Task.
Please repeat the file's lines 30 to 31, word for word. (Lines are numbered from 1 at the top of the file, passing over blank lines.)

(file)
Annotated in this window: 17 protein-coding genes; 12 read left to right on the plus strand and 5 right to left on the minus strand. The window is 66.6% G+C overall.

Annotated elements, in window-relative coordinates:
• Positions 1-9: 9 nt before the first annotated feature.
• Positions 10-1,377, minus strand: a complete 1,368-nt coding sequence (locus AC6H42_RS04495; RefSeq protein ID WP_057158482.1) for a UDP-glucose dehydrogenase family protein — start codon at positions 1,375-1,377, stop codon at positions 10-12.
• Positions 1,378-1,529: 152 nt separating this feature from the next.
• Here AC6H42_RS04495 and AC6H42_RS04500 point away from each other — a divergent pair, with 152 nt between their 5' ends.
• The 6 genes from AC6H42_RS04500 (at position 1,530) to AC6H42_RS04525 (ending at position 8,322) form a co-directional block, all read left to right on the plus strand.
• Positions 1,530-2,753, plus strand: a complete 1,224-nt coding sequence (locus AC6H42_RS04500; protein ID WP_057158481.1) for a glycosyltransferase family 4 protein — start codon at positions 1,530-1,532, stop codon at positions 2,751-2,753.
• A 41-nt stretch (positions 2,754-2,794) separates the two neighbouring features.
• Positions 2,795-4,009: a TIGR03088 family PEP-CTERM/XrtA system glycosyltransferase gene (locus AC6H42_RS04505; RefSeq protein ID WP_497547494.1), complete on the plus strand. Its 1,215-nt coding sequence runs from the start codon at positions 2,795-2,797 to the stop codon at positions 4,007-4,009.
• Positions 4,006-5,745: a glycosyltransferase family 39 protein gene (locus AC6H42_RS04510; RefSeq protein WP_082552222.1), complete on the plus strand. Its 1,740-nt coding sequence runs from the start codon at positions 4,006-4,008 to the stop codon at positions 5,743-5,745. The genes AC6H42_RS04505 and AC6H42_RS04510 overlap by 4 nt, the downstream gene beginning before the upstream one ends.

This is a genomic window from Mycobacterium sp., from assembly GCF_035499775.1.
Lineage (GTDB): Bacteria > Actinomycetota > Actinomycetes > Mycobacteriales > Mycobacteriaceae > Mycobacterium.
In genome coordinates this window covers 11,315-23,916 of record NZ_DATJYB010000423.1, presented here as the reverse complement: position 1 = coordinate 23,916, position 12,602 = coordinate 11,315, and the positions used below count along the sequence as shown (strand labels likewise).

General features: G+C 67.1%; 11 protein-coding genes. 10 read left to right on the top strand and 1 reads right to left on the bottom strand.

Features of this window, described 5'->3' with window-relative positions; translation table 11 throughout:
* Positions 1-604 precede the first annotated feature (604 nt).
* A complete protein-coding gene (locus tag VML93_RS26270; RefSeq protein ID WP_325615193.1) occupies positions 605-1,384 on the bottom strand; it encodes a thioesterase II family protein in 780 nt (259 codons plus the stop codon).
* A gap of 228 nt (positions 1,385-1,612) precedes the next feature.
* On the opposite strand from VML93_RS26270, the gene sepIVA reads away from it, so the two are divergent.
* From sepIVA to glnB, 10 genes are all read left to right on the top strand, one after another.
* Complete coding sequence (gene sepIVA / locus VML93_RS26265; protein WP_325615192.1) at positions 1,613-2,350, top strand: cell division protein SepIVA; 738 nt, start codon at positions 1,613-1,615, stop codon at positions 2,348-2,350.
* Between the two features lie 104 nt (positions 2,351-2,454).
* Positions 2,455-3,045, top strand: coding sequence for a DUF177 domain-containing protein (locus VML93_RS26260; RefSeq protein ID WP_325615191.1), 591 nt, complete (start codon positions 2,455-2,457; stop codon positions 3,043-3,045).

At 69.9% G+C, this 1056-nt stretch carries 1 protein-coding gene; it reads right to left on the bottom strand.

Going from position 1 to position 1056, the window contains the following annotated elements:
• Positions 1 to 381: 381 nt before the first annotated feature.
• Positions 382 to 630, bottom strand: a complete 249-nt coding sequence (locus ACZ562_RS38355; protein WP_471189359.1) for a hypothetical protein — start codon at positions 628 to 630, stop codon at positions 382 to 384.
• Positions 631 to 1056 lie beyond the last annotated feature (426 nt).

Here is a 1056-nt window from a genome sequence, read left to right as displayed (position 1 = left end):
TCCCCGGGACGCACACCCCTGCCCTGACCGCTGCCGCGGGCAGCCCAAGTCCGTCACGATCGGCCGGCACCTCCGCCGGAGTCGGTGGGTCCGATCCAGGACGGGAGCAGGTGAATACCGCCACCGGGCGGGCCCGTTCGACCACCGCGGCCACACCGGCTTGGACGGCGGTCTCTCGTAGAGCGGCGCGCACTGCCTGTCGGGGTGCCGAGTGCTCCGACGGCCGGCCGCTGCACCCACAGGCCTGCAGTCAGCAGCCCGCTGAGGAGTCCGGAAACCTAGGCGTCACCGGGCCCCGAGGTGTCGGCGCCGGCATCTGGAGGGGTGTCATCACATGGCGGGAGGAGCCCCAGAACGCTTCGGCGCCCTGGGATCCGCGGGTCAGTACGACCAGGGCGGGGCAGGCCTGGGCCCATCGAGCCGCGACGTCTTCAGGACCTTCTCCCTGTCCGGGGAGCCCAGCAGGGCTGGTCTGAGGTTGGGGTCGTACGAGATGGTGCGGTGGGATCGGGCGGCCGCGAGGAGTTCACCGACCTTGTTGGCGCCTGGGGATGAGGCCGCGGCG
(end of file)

Here is a 1056-nt window from a genome sequence, read left to right as displayed (position 1 = left end):
TCCCCGGGACGCACACCCCTGCCCTGACCGCTGCCGCGGGCAGCCCAAGTCCGTCACGATCGGCCGGCACCTCCGCCGGAGTCGGTGGGTCCGATCCAGGACGGGAGCAGGTGAATACCGCCACCGGGCGGGCCCGTTCGACCACCGCGGCCACACCGGCTTGGACGGCGGTCTCTCGTAGAGCGGCGCGCACTGCCTGTCGGGGTGCCGAGTGCTCCGACGGCCGGCCGCTGCACCCACAGGCCTGCAGTCAGCAGCCCGCTGAGGAGTCCGGAAACCTAGGCGTCACCGGGCCCCGAGGTGTCGGCGCCGGCATCTGGAGGGGTGTCATCACATGGCGGGAGGAGCCCCAGAACGCTTCGGCGCCCTGGGATCCGCGGGTCAGTACGACCAGGGCGGGGCAGGCCTGGGCCCATCGAGCCGCGACGTCTTCAGGACCTTCTCCCTGTCCGGGGAGCCCAGCAGGGCTGGTCTGAGGTTGGGGTCGTACGAGATGGTGCGGTGGGATCGGGCGGCCGCGAGGAGTTCACCGACCTTGTTGGCGCCTGGGGATGAGGCCGCGGCG